There is a strange force within sailors which causes them to retreat to the water on boats when that water offers scant refuge, guaranteeing neither safety nor security. Author Thomas Froncek knows this phenomenon well. In his latest book, A Splendid Madness: A Man. A Boat. A Love Story. Tom tells how he discovered sailing and its joys when middle-aged, long after his brief introduction as a youth. His book — not so much about sailing as it is about the relationship between a man and his boat — talks of the responsibilities and rewards, the challenges and the addiction of boat ownership.
Like so many before him, Tom is drawn gradually to his splendid madness. Candid and observant, he recounts his learning curve and the little revelations about boating and about himself. In doing so, Tom reminds sailors of their own paths and similar experiences when they were smitten. These events are sometimes humorous and sometimes discouraging, but in total they are rewarding, drawing the sailor irresistibly back to the boat.
“Yes. Yes!” sailors will exclaim as they read this book. “It was like that for me too!” By putting his finger on his own pulse, Tom Froncek has recorded other sailors’ heartbeats, as well. He describes his own experience and, in doing so, details how the rest of us were drawn in, mesmerized, by sailing and sailboats.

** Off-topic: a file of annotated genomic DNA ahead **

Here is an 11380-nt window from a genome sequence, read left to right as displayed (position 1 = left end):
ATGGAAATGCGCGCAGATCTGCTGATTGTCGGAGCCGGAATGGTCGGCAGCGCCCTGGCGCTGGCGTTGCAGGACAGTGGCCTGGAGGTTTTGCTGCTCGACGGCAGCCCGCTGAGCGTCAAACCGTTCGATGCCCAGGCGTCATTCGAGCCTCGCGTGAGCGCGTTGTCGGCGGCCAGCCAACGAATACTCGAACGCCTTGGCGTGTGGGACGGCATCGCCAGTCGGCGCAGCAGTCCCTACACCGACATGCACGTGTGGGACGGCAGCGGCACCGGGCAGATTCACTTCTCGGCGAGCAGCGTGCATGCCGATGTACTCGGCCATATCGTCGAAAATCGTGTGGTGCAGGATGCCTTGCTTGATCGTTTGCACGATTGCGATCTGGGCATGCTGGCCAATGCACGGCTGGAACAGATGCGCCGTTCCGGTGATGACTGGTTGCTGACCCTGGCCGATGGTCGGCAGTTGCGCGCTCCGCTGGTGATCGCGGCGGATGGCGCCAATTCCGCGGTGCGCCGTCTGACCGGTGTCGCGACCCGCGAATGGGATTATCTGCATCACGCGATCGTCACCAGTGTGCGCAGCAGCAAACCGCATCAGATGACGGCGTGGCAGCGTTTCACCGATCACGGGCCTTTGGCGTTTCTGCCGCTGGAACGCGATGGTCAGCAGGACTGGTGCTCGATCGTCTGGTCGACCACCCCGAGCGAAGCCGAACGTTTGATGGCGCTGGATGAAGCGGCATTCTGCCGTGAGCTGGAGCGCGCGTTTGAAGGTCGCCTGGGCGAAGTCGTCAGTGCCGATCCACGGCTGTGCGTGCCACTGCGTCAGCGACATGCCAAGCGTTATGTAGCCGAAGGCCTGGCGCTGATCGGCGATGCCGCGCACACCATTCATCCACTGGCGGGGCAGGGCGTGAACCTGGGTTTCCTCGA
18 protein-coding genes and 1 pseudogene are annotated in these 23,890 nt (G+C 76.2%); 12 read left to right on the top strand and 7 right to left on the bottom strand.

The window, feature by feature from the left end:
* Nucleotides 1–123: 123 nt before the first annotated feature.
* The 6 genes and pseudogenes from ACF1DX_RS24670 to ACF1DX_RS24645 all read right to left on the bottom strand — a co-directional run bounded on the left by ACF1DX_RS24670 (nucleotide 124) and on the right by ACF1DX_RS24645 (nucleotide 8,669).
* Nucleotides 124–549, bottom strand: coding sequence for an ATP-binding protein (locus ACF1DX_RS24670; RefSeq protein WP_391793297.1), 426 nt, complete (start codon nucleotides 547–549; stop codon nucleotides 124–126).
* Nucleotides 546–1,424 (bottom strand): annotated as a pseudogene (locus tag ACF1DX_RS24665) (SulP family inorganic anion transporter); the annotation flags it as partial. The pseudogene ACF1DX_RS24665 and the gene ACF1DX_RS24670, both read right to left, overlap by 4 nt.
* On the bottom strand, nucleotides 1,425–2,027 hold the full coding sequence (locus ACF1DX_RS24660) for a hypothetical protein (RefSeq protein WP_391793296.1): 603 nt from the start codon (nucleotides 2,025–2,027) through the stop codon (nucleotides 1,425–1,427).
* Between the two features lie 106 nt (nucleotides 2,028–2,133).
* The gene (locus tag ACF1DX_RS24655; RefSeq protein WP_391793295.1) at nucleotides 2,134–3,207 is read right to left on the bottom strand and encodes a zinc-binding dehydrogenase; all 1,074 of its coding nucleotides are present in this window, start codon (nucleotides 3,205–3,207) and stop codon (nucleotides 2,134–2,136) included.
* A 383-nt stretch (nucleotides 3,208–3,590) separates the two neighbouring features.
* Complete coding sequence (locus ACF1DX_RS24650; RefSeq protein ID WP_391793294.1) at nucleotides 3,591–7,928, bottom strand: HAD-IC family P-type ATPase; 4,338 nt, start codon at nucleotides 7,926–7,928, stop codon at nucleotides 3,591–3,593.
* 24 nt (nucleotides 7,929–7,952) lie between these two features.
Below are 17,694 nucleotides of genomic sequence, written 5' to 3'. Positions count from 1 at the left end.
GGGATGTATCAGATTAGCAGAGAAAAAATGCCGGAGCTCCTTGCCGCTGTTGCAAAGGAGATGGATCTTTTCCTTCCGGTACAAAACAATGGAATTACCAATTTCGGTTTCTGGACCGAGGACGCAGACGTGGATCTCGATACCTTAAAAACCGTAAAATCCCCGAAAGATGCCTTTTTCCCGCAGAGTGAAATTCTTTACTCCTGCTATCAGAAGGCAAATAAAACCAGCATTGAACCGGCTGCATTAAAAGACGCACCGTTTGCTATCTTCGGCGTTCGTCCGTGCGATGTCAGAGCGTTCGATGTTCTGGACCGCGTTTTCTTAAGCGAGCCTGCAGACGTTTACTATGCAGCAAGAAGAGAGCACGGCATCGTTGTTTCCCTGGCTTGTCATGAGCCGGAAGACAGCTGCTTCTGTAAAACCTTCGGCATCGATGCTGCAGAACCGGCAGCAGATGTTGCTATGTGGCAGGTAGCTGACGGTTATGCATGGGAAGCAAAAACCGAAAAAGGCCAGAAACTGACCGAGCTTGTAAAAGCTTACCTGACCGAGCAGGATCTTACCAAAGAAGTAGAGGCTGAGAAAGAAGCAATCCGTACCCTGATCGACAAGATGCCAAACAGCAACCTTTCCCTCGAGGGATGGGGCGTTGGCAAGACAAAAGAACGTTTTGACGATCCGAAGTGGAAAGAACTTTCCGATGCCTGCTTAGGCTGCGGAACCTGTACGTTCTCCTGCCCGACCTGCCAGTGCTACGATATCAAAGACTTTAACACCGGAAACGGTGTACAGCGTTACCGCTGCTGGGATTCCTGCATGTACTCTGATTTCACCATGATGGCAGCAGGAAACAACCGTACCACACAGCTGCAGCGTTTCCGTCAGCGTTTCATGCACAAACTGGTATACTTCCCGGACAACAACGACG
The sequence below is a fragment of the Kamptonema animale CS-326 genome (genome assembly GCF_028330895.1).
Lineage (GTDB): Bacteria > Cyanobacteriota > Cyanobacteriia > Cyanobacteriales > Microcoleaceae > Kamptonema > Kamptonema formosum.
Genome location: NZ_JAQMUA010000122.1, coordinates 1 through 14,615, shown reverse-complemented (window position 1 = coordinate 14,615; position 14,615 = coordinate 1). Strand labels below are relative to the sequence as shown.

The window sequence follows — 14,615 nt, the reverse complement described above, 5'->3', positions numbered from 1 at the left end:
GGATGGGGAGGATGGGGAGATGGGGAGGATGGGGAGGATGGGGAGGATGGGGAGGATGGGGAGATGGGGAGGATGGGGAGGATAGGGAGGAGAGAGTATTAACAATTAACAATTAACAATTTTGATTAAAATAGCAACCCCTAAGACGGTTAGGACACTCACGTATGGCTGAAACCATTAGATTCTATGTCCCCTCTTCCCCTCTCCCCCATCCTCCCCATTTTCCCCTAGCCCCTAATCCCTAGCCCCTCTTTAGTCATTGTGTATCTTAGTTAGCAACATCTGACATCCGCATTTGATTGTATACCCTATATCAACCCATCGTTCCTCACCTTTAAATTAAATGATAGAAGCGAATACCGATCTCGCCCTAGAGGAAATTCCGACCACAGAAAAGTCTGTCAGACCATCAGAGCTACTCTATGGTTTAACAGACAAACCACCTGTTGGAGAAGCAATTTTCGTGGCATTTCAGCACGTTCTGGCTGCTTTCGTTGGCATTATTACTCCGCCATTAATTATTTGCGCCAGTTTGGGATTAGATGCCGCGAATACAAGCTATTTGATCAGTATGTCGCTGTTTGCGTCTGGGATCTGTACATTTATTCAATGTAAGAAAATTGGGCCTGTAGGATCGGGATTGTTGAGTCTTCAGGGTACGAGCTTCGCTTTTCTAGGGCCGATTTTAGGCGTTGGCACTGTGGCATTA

Must one be a sailor to read this book? Not really. In fact, those who live with sailors without understanding them might be well served by Tom’s insights. Others who simply wonder what it’s all about might also find this book interesting on an intellectual level. However without the passion, they surely will go away agreeing only that sailors are indeed possessed by a madness . . . one they, thankfully, do not share.
Sharing Tom’s passion, however, and coming to sailing in middle-age as well, I found pleasure in each achievement, his daring for farther distances and longer cruises, the bonds he formed with his first boat, and the joys and frustrations of boat ownership. Sailing, like life, is about making passages, after all. I found pleasure in accompanying Tom Froncek on his.
A Splendid Madness By Tom Froncek (Sheridan House, 2004; 210 pages)